Data normalizaon is a process in which data aributes within a data model are organized to increase thecohesion of enty types. In other words, the goal of data normalizaon is to reduce and even eliminate dataredundancy, an important consideraon for applicaon developers because it is incredibly dicult to storesobjects in a relaonal database that maintains the same informaon in several places.
 summarizes thethree most common forms of normalizaon ( 
and
)describing how to put enty types into a series of increasing levels of normalizaon. Higher levels of data normalizaon are beyond the scope of this arcle. With respect toterminology, a data schema is considered to be at the level of normalizaon of its least normalized enty type.For example, if all of your enty types are at second normal form (2NF) or higher then we say that your dataschema is at 2NF.
 5. Why Data Normalization?
The advantage of having a highly normalized data schema is that information is stored in one place and one place only, reducing the possibility of inconsistent data. Furthermore, highly-normalized data schemas in general are closer conceptually to object-oriented schemas because the object-oriented goals of promoting high cohesion and loose coupling betweenclasses results in similar solutions (at least from a data point of view). This generally makes iteasier to map your objects to your data schema.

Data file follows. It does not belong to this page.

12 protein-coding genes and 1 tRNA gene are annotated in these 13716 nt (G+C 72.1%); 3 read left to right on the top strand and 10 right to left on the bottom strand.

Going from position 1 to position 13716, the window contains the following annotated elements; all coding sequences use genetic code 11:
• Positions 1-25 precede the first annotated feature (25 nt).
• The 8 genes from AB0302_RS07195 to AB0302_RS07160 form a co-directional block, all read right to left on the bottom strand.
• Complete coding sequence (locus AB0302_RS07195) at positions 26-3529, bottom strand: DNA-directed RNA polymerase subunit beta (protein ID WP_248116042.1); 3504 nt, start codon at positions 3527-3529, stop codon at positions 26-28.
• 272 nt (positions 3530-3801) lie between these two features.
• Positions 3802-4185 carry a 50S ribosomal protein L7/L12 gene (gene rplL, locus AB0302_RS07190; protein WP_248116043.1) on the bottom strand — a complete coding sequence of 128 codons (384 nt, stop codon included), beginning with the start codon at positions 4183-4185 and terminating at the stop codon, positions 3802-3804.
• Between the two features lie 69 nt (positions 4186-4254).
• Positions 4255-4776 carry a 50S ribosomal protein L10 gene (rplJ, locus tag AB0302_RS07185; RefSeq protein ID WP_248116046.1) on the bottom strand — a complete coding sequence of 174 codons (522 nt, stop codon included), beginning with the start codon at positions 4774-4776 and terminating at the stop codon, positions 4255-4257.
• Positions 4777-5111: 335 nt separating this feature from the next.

Benefits of Normalization
 Normalization provides numerous benefits to a database. Some of the major benefits includethe following :
 
Greater overall database organization
 
Reduction of redundant data
 
Data consistency within the database
 
A much more flexible database design